Energy is the ability to do work. What is work? To understand the answers to these important questions we dive into the territory of classic physics, especially those of the “Golden Age” when Galileo, Newton, and other geniuses were finding out all kinds of amazing things about the world around us. If we have a firm grasp on these concepts, you’ll be very well prepared to tackle the toughest physics classes out there.
Students will start their energy studies by exploring some common ways that energy is converted into usable forms and transferred. To understand this, we’ll look at the chemicals and the ability they have to direct electrons to and fro. When electrons move around like this, it creates a current, and we have electricity! More importantly, we’ll explore some more advanced applications of chemical energy because they are the basis for our modern interest in solar energy.
We have many creative ways to harness energy today due to the increasing demand for resources and an increasing population with all kinds of energy needs. All our planet’s energy needs come from the sun, including wind energy (weather is driven by the sun).
We will explore several different energy concepts, including the dynamics behind sound waves and the energy that allows a bobsled or roller coaster to slide down a hill as we play with kinetic and potential energy. You’ll soon discover how energy is converted into one form or another, and that energy is not created or destroyed, but rather it changes forms.
Here are the scientific concepts:
- Energy comes from the sun to the Earth in the form of light.
- Sources of stored energy take many forms, such as food, fuel, and batteries.
- Machines and living things convert stored energy to motion and heat.
- The faster an object is moving, the more energy it has.
- Energy can be moved from place to place by moving objects or through sound, light, or electric currents.
- Energy is present whenever there are moving objects, sound, light or heat.
- When objects collide, energy can be transferred from one object to another, changing their motion.
- Light also transfers energy from place to place.
- Energy can be transferred by electric currents, which can be used locally to produce motion, sound, heat or light. The currents may have been produced to begin with by transferring the energy of motion into electrical energy.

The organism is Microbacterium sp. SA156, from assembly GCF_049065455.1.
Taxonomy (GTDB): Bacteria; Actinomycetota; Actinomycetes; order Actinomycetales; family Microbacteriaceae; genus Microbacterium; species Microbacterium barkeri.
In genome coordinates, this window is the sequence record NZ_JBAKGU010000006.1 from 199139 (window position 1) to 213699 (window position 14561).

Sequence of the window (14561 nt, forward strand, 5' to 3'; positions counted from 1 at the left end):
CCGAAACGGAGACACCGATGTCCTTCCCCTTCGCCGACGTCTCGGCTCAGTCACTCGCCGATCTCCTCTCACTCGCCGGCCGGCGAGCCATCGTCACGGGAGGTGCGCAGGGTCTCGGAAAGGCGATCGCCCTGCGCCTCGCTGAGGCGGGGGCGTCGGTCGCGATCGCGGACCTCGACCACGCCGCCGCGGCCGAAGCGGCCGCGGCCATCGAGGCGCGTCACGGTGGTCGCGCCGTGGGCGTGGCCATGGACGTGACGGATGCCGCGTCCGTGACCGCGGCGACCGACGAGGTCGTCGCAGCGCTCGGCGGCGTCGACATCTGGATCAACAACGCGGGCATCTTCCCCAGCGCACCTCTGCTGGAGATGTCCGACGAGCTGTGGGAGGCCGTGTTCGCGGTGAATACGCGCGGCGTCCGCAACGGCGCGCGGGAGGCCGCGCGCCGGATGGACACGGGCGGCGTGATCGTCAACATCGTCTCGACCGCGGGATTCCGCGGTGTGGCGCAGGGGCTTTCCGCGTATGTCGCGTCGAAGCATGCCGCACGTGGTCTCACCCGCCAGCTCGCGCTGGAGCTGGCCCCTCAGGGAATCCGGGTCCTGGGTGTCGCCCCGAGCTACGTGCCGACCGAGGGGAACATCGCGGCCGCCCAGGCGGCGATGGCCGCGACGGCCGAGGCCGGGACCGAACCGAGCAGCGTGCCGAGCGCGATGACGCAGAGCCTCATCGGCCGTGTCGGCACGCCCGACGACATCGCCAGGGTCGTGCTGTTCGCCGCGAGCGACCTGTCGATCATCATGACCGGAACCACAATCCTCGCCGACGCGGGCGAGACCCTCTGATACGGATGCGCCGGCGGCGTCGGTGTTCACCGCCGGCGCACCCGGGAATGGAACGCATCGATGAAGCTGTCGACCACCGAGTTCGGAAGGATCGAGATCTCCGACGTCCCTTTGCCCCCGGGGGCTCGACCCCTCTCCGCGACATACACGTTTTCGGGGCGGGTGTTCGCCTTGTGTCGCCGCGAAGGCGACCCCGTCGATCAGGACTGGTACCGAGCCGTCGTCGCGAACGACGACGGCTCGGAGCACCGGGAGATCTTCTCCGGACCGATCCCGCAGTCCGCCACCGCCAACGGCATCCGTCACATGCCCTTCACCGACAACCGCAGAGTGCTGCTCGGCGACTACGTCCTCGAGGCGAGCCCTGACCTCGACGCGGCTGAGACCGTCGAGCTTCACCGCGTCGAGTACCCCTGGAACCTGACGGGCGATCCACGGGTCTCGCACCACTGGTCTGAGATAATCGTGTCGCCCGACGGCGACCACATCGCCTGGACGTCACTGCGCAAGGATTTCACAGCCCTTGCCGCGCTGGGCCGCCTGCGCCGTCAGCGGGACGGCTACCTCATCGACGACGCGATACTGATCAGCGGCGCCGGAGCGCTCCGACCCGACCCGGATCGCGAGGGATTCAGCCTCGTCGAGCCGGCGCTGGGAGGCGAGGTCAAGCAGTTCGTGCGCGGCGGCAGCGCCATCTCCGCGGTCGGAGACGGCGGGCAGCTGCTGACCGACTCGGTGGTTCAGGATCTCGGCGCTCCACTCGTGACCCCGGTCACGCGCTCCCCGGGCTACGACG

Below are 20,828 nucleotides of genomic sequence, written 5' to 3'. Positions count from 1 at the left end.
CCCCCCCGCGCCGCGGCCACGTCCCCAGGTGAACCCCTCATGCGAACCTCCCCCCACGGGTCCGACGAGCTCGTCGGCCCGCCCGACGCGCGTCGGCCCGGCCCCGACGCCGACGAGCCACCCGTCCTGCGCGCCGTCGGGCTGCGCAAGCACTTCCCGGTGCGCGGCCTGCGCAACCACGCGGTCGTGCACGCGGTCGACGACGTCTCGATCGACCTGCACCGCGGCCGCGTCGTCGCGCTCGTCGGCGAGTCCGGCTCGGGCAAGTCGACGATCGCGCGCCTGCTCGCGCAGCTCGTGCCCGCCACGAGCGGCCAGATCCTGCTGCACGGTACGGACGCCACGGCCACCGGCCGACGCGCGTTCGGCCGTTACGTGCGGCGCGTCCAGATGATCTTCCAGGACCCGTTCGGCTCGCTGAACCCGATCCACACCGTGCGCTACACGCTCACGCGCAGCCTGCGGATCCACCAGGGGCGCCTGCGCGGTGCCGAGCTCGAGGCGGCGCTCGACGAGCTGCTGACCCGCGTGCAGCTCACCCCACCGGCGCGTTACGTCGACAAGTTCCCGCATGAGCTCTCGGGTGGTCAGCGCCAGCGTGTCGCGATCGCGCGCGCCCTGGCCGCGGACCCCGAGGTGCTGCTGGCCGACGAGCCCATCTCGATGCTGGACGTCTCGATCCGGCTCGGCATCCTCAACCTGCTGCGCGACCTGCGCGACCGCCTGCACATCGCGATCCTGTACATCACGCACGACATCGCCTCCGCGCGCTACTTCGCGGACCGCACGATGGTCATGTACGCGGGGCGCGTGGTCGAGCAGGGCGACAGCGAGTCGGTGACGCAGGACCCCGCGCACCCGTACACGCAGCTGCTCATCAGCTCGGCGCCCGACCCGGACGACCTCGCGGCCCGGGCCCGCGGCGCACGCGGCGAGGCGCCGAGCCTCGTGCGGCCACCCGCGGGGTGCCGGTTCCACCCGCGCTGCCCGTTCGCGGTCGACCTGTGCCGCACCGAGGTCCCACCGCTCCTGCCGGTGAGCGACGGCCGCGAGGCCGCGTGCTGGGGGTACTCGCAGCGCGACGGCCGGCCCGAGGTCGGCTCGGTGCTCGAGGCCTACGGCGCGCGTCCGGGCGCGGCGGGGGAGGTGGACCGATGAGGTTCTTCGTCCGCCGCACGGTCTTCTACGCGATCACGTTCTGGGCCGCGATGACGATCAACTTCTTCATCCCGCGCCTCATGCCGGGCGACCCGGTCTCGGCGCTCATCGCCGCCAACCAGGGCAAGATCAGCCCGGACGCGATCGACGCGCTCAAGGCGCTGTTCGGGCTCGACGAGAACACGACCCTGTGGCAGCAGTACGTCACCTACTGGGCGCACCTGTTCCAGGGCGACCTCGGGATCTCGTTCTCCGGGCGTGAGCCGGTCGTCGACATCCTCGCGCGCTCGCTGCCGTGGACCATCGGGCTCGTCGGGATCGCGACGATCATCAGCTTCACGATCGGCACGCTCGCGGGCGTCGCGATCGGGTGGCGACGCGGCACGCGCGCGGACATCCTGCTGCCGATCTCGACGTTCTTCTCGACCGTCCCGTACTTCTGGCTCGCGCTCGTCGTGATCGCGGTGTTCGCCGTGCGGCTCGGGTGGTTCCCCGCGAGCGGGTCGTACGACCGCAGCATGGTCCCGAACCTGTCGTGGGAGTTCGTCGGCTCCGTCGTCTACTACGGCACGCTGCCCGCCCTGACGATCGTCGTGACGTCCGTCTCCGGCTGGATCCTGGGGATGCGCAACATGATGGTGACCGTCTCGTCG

- When objects collide, the contact forces transfer energy so as to change the object’s motion.
- Energy and fuels that humans use come from natural sources, and their use effects the environment in many different ways. Some resources are renewable over time, and others are not.
- “Produce energy” refers to the conversion of stored energy into a form for practical use.
- Waves of the same type can differ in amplitude and wavelength.
By the end of the labs in this unit, students will be able to:
- Design and build an experiment that shows how the speed and energy of an object are related.
- Make observations to show that energy can be transferred by either sound, heat, light, or electric currents.
- predict the outcome when two objects collide.
- Design an experiment that converts energy from one form to another.
- Understand how energy and fuels are made from natural resources, and how those resources affect the environment.
- Design and build experiments that demonstrate that sources of stored energy take many forms, such as food, fuel, and batteries.
- Construct an experiment that shown the patterns of waves in terms of amplitude and wavelength, and how these waves can cause objects to move.
- Differentiate observation from inference (interpretation) and know scientists’ explanations come partly from what they observe and partly from how they interpret their observations.
- Measure and estimate the weight, length and volume of objects.
- Formulate and justify predictions based on cause-and-effect relationships.
- Conduct multiple trials to test a prediction and draw conclusions about the relationships between predictions and results.
- Construct and interpret graphs from measurements.
- Follow a set of written instructions for a scientific investigation.